Little Earthquakes (1992) was the first Tori Amos album that featured her signature style, and the album went gold in both the U.S. and U.K. Her next few albums established Amos as "the 90s' most essential musician besides Kurt Cobain" and "the wizard queen of alternative rock." Frustrated with corporate record labels, Amos converted her barn into a recording studio and launched her own label.
Songwriter and musician Tori Amos was born Myra Ellen Amos on August 22, 1963, in Newton, North Carolina, to parents Mary Ellen and Edison McKinley Amos. Before she turned three years old, Amos fell in love with the family's piano, even though she couldn't quite yet reach the keys. "I would grab a phone book and somehow crawl up and sit," she recalled later. "And my mom said she would find me there, just happy as a clam, playing that piano." As a young girl growing up in the Washington, D.C., suburb of Rockville, Maryland, Amos was heavily influenced by her family's musical tastes, from her mom's beloved Broadway show tunes to the Beatles and Rolling Stones albums her brother brought home from the record shop. At the age of five, her performance of the musical score Oliver! helped make her the youngest person ever admitted to the prestigious Peabody Conservatory of Music in Baltimore.
In search of her first professional gig, a 13-year-old Amos enlisted the help of her minister father, who went calling on bars dressed in his clerical collar and with a Bible in hand. The unlikely pair landed Amos an unlikely first gig at Mr. Henry's, a D.C. gay bar. Amos continued to perform locally throughout her teenage years.
At the age of 21, Amos headed west to Los Angeles to pursue her dreams of a recording career under her new, adopted name: Tori. She landed a record deal with Atlantic in 1987. At the label's urging, Amos marketed herself as an 80s rocker girl, replete with permed hair and a back-up band called Y Kant Tori Read. When her first album received very little attention, Amos fought the label to create an album that more accurately reflected her own musical style. The result, Little Earthquakes (1992), was the first Tori Amos album that would feature the artist's signature style. Her hard work paid off, and the album went gold in both the U.S. and U.K. with hits like "Crucify" and "Silent All These Years."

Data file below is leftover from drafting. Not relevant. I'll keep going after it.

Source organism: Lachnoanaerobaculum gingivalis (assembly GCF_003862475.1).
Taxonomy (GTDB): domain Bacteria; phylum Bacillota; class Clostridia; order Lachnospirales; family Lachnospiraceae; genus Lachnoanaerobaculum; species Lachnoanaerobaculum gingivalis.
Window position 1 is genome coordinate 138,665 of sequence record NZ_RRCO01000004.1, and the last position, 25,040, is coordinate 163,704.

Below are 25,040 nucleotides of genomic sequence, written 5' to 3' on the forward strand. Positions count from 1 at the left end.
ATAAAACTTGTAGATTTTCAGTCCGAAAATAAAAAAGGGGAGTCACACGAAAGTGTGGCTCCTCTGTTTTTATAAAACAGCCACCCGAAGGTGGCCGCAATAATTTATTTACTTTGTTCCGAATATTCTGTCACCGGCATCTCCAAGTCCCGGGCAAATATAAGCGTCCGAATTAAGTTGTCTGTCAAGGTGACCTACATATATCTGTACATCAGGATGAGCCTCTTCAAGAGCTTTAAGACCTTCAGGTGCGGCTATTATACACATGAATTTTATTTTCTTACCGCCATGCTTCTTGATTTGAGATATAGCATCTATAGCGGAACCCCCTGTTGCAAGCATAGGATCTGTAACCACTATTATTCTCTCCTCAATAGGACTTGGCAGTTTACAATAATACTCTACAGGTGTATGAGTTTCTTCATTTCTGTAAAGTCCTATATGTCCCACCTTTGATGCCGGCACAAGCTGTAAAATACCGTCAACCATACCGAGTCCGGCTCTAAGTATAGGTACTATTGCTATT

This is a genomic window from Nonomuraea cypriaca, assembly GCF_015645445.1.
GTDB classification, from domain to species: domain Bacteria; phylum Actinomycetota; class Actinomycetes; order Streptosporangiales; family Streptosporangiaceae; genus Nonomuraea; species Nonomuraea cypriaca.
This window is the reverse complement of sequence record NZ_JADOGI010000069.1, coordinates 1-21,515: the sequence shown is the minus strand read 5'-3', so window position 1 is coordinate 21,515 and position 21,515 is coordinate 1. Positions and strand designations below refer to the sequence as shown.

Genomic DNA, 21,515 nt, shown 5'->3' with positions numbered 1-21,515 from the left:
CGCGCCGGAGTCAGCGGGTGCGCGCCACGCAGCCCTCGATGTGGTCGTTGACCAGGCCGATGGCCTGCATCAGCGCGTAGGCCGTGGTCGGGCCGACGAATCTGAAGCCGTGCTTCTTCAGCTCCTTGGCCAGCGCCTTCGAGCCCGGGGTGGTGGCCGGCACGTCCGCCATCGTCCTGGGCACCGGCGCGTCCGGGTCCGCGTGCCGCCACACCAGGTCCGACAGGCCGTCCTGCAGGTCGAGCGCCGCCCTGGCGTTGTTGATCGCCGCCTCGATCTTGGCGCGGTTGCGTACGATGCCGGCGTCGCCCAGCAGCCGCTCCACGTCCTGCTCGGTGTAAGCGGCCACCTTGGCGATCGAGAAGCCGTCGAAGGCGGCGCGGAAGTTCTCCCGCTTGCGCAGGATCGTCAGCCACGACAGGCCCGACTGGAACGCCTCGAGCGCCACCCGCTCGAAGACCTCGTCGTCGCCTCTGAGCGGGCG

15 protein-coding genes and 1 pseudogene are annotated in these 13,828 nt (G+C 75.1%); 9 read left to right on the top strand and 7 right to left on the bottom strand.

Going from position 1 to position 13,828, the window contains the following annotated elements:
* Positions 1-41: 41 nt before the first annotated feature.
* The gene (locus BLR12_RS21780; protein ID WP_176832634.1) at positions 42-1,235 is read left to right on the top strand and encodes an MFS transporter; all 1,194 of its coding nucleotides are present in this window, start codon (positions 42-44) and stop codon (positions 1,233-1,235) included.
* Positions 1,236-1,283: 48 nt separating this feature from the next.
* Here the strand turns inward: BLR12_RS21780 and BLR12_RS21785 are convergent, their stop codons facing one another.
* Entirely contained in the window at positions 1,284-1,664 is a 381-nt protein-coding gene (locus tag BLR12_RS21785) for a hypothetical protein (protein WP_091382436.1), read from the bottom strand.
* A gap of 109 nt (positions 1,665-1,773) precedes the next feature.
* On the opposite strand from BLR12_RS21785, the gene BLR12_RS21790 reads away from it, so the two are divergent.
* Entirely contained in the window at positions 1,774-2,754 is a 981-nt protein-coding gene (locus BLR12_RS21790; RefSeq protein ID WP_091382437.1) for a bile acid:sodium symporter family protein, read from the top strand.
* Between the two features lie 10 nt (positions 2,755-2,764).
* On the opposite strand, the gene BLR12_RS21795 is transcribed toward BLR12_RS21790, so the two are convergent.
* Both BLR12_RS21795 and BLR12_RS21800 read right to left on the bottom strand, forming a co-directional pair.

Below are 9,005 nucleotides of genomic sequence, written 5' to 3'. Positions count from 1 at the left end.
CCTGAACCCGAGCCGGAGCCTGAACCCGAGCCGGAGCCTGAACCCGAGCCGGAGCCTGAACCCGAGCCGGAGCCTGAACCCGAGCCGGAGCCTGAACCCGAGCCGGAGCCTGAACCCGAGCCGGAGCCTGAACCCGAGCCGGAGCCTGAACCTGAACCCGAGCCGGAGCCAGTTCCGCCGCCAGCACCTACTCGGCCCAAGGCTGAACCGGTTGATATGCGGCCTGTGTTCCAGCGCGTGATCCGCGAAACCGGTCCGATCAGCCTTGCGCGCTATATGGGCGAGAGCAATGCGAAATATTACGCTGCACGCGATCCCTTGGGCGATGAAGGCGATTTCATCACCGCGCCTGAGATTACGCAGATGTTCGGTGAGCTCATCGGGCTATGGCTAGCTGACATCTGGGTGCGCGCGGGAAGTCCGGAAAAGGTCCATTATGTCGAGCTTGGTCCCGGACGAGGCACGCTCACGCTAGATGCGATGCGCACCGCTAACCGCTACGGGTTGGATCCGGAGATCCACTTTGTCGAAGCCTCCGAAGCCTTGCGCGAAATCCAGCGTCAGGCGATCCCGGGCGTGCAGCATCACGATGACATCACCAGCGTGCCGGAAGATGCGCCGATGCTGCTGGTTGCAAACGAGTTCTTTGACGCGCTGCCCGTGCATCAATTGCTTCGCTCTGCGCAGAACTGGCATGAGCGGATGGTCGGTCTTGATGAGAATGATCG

Helping Victims of Sexual Assault
Little Earthquakes also included the song "Me and a Gun," a deeply personal account of Amos's kidnapping and rape at knifepoint in Los Angeles years earlier. The song gave strength to countless other survivors of sexual assault, many of whom approached Amos after her shows to share their experiences. With them in mind in June 1994, Amos co-founded the Rape, Abuse and Incest National Network, a crisis hotline for sexual assault victims. The hotline received its 1 millionth caller in 2006, and has frequently been cited as one of the top charities in the U.S.
Amos released the albums Under the Pink (1994), which included the international hit "Cornflake Girl," and Boys for Pele (1996). In the latter release, the chart topping single "Caught a Lite Sneeze" has the unique distinction of being the first song ever available as a free download on the internet. These albums, with their dense, metaphoric lyrics, feminist themes and complex piano melodies, established Amos (in the words of various reviewers) as "the 90s' most essential musician besides Kurt Cobain" and "the wizard queen of alternative rock."
Creation of Her Own Studio
Growing increasingly frustrated with corporate record labels, Amos converted the barn of her home in Cornwall, England, into a recording studio and founded her own business, Martian Recording Studios. She transformed her classic solo-piano sound to a more varied one, and began recording with a band and experimenting with electronic production. In 1998, she released From the Choirgirl Hotel, her bestselling album to date.
In her later albums, Amos continued to experiment musically. In 2001's Strange Little Girls she covered songs like the Beatles' "Happiness Is a Warm Gun" from a female perspective. Her 2002 album Scarlet's Walk (the first released under her new label, Epic) drew on themes ranging from Native American history to pornography, and included the single "A Sorta Fairytale," her most successfully commercial single to date. For her 2007 album American Doll Posse, Amos performed songs from the perspectives of five different female personalities conceived for the album.
After being released from her contract with Epic, Amos signed on a joint venture deal with Universal Republic Records and released her tenth studio album, Abnormally Addicted to Sin in 2009 to generally positive reviews. She continued to release albums of various genres and collaborations, and in 2012 announced the creation of her own record label called Transmission Galactic, which would help develop new artists.
In 1998, Amos married Mark Hawley, an English sound engineer. She gave birth to their daughter, Natashya, in 2000. Amos and her husband divide their time between England, Ireland and the U.S. She continues to write and record music, always striving to push the boundaries of what people expect of the musical artist.
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